1. In Oracle Cloud Infrastructure Console, configure a private access channel for the Analytics instance that uses a subnet in the virtual cloud network (VCN) where the private Oracle Autonomous Data Warehouse is deployed. See Configure a Private Access Channel using the Console.

  2. Ensure that the subnet the private access channel uses has an egress rule to communicate with the private Oracle Autonomous Data Warehouse on port 1522. See Working with Security Lists.

  3. Register Oracle Autonomous Data Warehouse as a private source in the private access channel using the DNS zone format adb.<region>.oraclecloud.com. For example, adb.us-ashburn-1.oraclecloud.com. See Manage the Private Data Sources You Can Access on a Private Access Channel using the Console.

  4. Obtain the regional wallet for the private Oracle Autonomous Data Warehouse. See Download Client Credentials (Wallets).

  5. In Oracle Analytics Cloud, create a connection to Oracle Autonomous Data Warehouse that uses the regional wallet and select the service name of the private Oracle Autonomous Data Warehouse instance you want to connect to from the list. See Connect to Oracle Autonomous Data Warehouse.

How do I connect to a private data source in my Oracle Cloud Infrastructure VCN?

  1. In Oracle Cloud Infrastructure Console, configure a private access channel for the Analytics instance that uses a subnet in the virtual cloud network (VCN) where the private data source is deployed. See Configure a Private Access Channel using the Console.

    In the Configure Private Access Channel page, select the checkbox VIRTUAL CLOUD NETWORK's DOMAIN NAME as DNS ZONE.

  2. Ensure that the subnet the private access channel uses has an egress rule to communicate with the private data source on its port. See Working with Security Lists.

  3. If you didn't select the checkbox in step 1, register the DNS zone of your VCN in the format <VCN DNS label>.oraclevcn.com. For example, example.oraclevcn.com. See Manage the Private Data Sources You Can Access on a Private Access Channel using the Console.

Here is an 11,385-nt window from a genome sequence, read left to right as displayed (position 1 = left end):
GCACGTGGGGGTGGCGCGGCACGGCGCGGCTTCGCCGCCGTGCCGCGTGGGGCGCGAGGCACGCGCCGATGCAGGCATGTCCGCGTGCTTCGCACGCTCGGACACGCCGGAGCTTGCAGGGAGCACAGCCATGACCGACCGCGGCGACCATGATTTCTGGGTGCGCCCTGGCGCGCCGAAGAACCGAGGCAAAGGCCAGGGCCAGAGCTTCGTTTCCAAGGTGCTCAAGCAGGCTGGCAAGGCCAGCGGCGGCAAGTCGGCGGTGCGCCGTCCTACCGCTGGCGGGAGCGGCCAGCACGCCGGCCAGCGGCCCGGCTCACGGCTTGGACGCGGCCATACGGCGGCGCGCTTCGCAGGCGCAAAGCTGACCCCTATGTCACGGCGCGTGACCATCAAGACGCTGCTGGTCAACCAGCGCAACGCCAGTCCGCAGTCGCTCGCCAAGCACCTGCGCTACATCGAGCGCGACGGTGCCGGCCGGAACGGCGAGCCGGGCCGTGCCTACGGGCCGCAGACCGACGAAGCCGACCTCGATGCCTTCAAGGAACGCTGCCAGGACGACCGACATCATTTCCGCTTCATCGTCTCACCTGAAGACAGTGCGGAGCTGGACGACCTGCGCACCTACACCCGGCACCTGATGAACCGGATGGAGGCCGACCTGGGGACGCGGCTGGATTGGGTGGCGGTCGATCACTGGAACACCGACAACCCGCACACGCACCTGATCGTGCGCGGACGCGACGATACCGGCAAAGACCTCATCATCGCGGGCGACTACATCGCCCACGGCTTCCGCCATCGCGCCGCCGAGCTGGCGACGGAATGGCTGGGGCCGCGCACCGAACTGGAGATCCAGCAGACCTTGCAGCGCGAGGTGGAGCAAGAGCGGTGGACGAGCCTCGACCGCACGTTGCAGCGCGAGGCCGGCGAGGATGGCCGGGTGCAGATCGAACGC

4. In Oracle Analytics Cloud, create a connection that specifies the hostname of the VCN where the private data source is deployed. See

    Connect to Data for Visualizations and Analyses and Manage Database Connections for Semantic Models.

How do I connect to a private data source in my corporate network peered to an Oracle Cloud Infrastructure VCN?

  1. Set up a direct connection between your corporate network and Oracle Cloud Infrastructure VCN. See Access to Your On-Premises Network.
  2. Set up a private DNS resolver in the Oracle Cloud Infrastructure VCN.

    Configure a DNS forwarder in the private DNS resolver to forward corporate hostname resolution to your company's DNS server. See Private DNS and Private DNS Implementation (A-Team Blog).

  3. In Oracle Cloud Infrastructure Console, configure a private access channel for the Analytics instance that uses the subnet in the virtual cloud network (VCN) that is connected to the corporate network . See Configure a Private Access Channel using the Console.

  4. Ensure that the subnet the private access channel uses has an egress rule to communicate with IP address and port of the private data source. See Working with Security Lists.

  5. Register the DNS zone of the data source in the format <domain name>. For example, if the data source FQDN hostname is data-source-ds01.example.com, add the DNS Zone as example.com. See Manage the Private Data Sources You Can Access on a Private Access Channel using the Console.

  6. In Oracle Analytics Cloud, create a data source connection using the FQDN hostname data-source-ds01.example.com. See

    Connect to Data for Visualizations and Analyses and Manage Database Connections for Semantic Models.

How do I connect to a private data source using an IP address in my corporate network peered to an Oracle Cloud Infrastructure VCN?

  1. Set up a direct connection between your corporate network and Oracle Cloud Infrastructure VCN. See Access to Your On-Premises Network.
  2. Create a private DNS view and then add a zone (in the view) for your custom domain. For example, ocivcn.example.com. See Private DNS.
  3. In the zone you just created, add a DNS record type A, and map the IP address to the fully qualified hostname. For example, datasource-ds-01.ocivcn.example.com.